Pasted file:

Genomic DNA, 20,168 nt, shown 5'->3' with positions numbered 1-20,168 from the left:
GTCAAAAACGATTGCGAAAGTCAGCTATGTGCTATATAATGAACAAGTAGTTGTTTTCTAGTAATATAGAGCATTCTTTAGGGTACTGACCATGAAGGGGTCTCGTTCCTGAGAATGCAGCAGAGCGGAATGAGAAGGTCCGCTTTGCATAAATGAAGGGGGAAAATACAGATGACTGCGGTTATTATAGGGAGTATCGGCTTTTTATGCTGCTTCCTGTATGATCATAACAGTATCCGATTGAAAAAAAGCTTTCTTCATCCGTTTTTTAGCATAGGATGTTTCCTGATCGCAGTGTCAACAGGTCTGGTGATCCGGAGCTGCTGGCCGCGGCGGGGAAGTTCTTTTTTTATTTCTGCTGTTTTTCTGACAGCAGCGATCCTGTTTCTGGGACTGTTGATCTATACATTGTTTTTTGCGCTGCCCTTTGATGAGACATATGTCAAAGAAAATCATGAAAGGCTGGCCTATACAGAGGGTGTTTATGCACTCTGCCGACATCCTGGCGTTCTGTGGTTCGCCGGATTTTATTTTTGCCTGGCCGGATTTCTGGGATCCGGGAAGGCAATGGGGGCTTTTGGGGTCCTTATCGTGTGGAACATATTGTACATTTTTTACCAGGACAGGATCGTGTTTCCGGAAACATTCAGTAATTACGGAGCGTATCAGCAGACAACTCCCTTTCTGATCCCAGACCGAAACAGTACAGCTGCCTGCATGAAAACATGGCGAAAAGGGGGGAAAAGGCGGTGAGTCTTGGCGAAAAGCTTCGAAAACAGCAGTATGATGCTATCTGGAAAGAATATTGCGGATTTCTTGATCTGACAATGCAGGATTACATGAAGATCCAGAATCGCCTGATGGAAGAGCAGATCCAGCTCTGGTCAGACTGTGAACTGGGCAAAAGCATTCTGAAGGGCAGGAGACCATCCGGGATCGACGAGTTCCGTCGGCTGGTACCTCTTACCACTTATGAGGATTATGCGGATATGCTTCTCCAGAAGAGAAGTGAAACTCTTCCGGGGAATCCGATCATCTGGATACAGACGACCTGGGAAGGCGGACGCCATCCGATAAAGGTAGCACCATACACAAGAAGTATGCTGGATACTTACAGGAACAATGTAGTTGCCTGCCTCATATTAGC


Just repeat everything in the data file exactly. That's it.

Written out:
Genomic DNA, 20,168 nt, shown 5'->3' with positions numbered 1-20,168 from the left:
GTCAAAAACGATTGCGAAAGTCAGCTATGTGCTATATAATGAACAAGTAGTTGTTTTCTAGTAATATAGAGCATTCTTTAGGGTACTGACCATGAAGGGGTCTCGTTCCTGAGAATGCAGCAGAGCGGAATGAGAAGGTCCGCTTTGCATAAATGAAGGGGGAAAATACAGATGACTGCGGTTATTATAGGGAGTATCGGCTTTTTATGCTGCTTCCTGTATGATCATAACAGTATCCGATTGAAAAAAAGCTTTCTTCATCCGTTTTTTAGCATAGGATGTTTCCTGATCGCAGTGTCAACAGGTCTGGTGATCCGGAGCTGCTGGCCGCGGCGGGGAAGTTCTTTTTTTATTTCTGCTGTTTTTCTGACAGCAGCGATCCTGTTTCTGGGACTGTTGATCTATACATTGTTTTTTGCGCTGCCCTTTGATGAGACATATGTCAAAGAAAATCATGAAAGGCTGGCCTATACAGAGGGTGTTTATGCACTCTGCCGACATCCTGGCGTTCTGTGGTTCGCCGGATTTTATTTTTGCCTGGCCGGATTTCTGGGATCCGGGAAGGCAATGGGGGCTTTTGGGGTCCTTATCGTGTGGAACATATTGTACATTTTTTACCAGGACAGGATCGTGTTTCCGGAAACATTCAGTAATTACGGAGCGTATCAGCAGACAACTCCCTTTCTGATCCCAGACCGAAACAGTACAGCTGCCTGCATGAAAACATGGCGAAAAGGGGGGAAAAGGCGGTGAGTCTTGGCGAAAAGCTTCGAAAACAGCAGTATGATGCTATCTGGAAAGAATATTGCGGATTTCTTGATCTGACAATGCAGGATTACATGAAGATCCAGAATCGCCTGATGGAAGAGCAGATCCAGCTCTGGTCAGACTGTGAACTGGGCAAAAGCATTCTGAAGGGCAGGAGACCATCCGGGATCGACGAGTTCCGTCGGCTGGTACCTCTTACCACTTATGAGGATTATGCGGATATGCTTCTCCAGAAGAGAAGTGAAACTCTTCCGGGGAATCCGATCATCTGGATACAGACGACCTGGGAAGGCGGACGCCATCCGATAAAGGTAGCACCATACACAAGAAGTATGCTGGATACTTACAGGAACAATGTAGTTGCCTGCCTCATATTAGC